Blockshipping: Review

Blockshipping: Review

Blockshipping: Review





An established industry player now looking to expand its operations and improve its offering through blockchain-based tracking technology, Blockshipping makes for one of the most professional ICOs we have yet come across and, arguably, one of the most promising.




Denmark has historically been a world leader in shipping, and it is therefore appropriate that the country’s first known ICO is one that emerges from this very same industry. Not only, however, is it a world leader in shipping, the country has also established something of a reputation for embracing blockchain technology; Copenhagen is the home of the European Blockchain Center, attached to the IT University of Copenhagen.

It is into this environment that the Blockshipping team are now stepping, organising what they refer to as the GSCP project (Global Shared Container Platform), which is part-funded by private investors on the one hand and the Danish Maritime Fund on the other other. The remaining funding will come from the ICO which we now set out to review.

The general proposition is that the global maritime transport industry, specifically container shipping, is supremely inefficient and that blockchain technology in combination with IoT tracking technology now offers up the ability to bring more optimal, productive use of containers and other resources, whilst reducing waste, costs and the carbon footprint of the global maritime industry.

In 2016, the Boston Consulting Group itself reported: “Container repositioning is the bane of every carrier. The expenses associated with transporting empty boxes to locations where they can be loaded with cargo represent 5% to 8% of a typical carrier’s total operation costs and amount to USD 15 billion to USD 20 billion each year for the industry. […] Today, there is limited transparency into who has how many boxes and where those boxes are.”

By creating a global public registry of the world’s estimated 27 million containers, and by seeking to incorporate these containers into a ‘grey network’ facilitated by blockchain technology, Blockshipping believes it is tabling a proposition that will revolutionise the industry.


Coming in at just under sixty pages, the white-paper carries a wealth of detail that, at the same time, demonstrates serious engagement with the proposition. It begins by outlining the creation of a blockchain registry that seeks to list over 60% of the world’s vast network of containers within the next four years, whilst also integrating into that same registry a network of IoT tracking devices that will transmit in real-time the precise geo-location of each of those containers.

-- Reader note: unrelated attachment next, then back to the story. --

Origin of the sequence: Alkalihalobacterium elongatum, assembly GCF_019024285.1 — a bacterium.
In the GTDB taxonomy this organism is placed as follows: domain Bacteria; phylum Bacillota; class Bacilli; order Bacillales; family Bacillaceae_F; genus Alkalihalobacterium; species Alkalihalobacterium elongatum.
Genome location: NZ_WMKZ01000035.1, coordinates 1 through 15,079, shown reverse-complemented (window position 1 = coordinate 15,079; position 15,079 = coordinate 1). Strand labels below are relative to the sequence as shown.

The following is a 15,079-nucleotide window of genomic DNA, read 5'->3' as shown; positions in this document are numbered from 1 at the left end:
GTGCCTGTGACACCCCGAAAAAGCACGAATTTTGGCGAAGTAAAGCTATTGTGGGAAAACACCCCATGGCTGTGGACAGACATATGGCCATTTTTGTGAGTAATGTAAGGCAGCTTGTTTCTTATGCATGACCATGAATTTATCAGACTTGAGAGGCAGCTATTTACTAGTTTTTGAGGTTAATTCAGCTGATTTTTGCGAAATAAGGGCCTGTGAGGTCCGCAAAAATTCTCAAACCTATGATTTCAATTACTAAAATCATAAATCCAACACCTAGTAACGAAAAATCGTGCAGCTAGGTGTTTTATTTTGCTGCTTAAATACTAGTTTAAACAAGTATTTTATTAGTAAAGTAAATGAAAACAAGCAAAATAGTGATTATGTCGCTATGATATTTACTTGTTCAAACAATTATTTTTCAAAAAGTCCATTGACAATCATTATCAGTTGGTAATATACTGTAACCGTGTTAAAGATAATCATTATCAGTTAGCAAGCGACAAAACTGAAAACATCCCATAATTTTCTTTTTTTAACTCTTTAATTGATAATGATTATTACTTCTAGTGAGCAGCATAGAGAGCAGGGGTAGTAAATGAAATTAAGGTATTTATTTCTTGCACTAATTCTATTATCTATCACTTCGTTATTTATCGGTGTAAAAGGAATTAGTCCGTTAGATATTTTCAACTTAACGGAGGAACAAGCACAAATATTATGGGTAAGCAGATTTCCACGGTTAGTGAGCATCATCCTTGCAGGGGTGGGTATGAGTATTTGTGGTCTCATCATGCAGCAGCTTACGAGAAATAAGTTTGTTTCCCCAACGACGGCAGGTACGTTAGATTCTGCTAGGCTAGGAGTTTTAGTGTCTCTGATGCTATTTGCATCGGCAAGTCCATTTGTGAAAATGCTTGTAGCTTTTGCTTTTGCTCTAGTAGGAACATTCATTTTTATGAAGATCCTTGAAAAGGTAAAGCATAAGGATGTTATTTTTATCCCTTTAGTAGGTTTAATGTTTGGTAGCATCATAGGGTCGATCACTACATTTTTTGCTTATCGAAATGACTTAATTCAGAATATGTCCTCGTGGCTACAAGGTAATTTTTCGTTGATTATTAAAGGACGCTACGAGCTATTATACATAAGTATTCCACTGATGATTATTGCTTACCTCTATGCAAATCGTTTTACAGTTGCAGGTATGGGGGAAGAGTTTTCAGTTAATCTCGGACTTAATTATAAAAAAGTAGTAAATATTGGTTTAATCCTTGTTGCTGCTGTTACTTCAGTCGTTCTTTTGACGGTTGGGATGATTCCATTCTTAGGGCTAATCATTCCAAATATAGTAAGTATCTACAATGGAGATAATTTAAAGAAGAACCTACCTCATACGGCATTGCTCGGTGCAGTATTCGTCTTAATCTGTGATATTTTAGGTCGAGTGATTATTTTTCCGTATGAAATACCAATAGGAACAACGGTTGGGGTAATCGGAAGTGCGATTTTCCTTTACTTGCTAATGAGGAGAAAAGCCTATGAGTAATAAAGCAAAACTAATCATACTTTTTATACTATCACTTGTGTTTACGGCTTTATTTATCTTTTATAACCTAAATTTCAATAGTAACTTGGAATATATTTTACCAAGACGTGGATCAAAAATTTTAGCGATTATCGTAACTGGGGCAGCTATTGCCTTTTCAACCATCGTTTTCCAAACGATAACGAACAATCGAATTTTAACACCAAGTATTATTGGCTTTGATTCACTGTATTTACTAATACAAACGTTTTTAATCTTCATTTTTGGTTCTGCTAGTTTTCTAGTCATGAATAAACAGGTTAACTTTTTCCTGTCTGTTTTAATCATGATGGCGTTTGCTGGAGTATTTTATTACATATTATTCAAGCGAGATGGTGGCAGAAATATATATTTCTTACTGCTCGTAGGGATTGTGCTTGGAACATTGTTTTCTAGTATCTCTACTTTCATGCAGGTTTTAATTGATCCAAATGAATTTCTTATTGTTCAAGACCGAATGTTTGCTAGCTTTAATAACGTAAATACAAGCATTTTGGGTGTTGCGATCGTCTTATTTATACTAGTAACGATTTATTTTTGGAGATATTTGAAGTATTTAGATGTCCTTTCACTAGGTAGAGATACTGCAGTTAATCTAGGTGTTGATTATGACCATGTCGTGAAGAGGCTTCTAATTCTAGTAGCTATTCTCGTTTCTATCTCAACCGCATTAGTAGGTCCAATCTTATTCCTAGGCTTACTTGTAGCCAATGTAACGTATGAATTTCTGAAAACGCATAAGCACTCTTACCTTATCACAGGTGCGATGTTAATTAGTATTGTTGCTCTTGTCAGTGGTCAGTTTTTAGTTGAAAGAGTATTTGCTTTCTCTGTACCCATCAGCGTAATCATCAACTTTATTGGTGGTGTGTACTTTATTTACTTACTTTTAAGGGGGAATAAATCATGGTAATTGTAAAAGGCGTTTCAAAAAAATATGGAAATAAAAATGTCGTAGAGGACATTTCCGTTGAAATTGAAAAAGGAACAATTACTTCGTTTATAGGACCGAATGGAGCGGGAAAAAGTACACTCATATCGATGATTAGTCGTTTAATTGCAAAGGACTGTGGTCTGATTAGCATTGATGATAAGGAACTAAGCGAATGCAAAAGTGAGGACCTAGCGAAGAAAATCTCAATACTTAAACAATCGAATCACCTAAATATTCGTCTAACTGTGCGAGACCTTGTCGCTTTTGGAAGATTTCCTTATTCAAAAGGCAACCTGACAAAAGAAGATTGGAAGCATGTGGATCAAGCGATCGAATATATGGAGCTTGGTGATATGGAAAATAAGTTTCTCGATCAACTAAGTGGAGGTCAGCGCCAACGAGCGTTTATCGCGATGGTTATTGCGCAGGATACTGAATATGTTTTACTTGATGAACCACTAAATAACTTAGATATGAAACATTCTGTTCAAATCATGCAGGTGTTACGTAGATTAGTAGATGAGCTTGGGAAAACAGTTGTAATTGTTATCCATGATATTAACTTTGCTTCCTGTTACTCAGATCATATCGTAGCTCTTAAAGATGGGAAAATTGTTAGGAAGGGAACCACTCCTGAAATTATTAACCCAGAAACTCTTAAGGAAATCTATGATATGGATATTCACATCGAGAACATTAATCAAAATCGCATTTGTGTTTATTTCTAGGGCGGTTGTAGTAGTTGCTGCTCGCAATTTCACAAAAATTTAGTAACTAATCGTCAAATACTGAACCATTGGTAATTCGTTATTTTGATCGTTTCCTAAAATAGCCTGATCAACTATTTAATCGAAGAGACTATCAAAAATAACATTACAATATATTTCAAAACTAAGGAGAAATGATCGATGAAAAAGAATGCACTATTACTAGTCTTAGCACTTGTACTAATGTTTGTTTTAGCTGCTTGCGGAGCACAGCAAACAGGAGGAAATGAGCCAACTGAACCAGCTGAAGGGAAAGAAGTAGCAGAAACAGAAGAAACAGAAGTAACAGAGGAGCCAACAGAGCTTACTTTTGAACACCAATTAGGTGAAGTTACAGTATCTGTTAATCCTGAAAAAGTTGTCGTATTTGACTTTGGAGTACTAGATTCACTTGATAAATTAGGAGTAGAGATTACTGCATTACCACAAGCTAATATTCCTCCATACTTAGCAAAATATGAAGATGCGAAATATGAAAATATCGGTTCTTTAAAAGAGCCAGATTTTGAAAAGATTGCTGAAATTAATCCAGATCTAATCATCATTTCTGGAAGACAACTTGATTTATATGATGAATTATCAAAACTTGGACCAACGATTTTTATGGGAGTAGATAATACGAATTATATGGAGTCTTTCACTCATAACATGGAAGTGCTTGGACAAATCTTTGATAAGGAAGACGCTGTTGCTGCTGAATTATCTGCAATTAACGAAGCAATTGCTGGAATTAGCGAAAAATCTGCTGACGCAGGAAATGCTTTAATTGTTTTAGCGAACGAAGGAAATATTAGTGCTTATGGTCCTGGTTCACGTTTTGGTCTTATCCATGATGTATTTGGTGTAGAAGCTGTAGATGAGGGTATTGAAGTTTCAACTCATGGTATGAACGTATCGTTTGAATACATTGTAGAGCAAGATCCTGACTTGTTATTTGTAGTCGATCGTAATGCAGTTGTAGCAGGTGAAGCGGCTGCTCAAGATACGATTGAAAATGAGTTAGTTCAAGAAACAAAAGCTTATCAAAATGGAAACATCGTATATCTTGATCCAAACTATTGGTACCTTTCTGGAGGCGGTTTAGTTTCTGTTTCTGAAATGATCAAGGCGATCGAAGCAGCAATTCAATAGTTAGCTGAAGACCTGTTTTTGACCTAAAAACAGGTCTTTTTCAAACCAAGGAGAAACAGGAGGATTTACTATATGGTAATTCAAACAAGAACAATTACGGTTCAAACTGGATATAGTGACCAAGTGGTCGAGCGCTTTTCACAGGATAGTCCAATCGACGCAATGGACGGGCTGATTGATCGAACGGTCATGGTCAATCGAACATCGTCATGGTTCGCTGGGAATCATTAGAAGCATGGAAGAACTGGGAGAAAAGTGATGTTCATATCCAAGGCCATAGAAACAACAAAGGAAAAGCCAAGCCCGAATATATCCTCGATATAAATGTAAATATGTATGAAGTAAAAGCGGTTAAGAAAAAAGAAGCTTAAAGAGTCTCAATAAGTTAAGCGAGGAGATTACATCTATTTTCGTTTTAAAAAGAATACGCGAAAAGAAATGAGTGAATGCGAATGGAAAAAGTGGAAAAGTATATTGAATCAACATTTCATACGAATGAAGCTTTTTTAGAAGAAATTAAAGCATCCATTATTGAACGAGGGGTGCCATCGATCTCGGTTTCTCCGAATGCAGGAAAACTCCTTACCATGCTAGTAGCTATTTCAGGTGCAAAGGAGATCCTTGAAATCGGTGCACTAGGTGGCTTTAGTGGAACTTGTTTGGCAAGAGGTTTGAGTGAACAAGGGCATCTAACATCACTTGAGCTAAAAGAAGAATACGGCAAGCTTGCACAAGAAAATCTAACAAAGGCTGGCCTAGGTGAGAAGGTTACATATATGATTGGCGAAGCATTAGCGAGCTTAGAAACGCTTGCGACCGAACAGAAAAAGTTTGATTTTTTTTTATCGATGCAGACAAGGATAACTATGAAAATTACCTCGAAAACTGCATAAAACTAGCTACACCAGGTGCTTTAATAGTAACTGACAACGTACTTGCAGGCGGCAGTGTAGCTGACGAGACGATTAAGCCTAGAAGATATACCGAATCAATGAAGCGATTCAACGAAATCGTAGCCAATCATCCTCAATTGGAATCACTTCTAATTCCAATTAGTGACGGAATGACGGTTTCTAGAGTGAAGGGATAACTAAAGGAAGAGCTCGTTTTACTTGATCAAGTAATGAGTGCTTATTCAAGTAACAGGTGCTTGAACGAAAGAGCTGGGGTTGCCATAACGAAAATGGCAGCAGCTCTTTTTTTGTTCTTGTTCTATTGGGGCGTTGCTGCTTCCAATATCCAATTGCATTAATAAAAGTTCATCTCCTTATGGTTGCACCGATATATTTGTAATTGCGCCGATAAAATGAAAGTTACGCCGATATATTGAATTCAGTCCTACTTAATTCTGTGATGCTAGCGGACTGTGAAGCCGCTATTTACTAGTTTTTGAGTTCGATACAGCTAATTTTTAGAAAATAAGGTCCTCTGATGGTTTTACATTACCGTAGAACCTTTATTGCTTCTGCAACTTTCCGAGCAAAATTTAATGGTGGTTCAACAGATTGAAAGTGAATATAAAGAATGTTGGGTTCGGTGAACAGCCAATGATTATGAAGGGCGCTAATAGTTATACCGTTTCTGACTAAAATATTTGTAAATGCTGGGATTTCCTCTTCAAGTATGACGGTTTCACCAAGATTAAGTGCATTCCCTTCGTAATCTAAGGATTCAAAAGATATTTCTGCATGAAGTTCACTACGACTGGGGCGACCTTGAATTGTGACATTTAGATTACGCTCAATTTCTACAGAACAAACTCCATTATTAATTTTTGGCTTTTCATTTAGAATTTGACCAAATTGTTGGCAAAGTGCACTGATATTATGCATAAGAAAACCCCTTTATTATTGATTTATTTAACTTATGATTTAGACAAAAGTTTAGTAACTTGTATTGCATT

The location of containers represents, by all accounts, a serious problem within the industry. According to one insurer, anything up to 50% of all containers belonging to a given shipping company that has gone bankrupt and therefore no longer in effective operation, are lost to the vulnerabilities of what is a largely inefficient tracking system. The problem is so endemic that some insurance companies refuse to provide coverage for irrecoverable containers.

Added into the proposition is a migration of a large number of what are currently paper-based administrative workflows to blockchain-assured smart contracts that will also effectuate payments in real-time to further speed up logistical pain points that currently plague the industry.

There are also plans to monetise the insights offered up by the data which emerges from such a global registry. That will, however, be something that likely becomes introduced much later in the project’s life-span.


There will be two tokens that form part of the Blockshipping eco-system – what is referred to as an ‘internal’ token (CPT) and which will be pegged on a one-to-one basis to the US dollar. This will be used to effectuate transactions between the various stakeholders within that eco-system: to cover terminal and depot costs, carrier fees, container management fees etc.

The ‘external’ token – CCC (Container Crypto Coin) – will be the token sold to market as part of the ICO crowd-fund and will entitle holders to a share in the revenues of Blockshipping’s revenues. The precise details should be consulted in the white-paper, but we summarise below some of the more salient details.

Revenue Sharing Model

The revenue sharing model is detailed in the above table. It is a graded model where revenue share is calculated in cumulative, diminishing ‘buckets’. To cite the example from the white-paper, if Blockshipping achieve revenues, say, of $0.7 million dollars in a given month, the proportion of those revenues that will be distributed to holders of the CCC token will be: 20% of first $500,000 + 15% of next $200,000, amounting to $130,000 to be distributed back to the fixed mint of 50 million CCC tokens.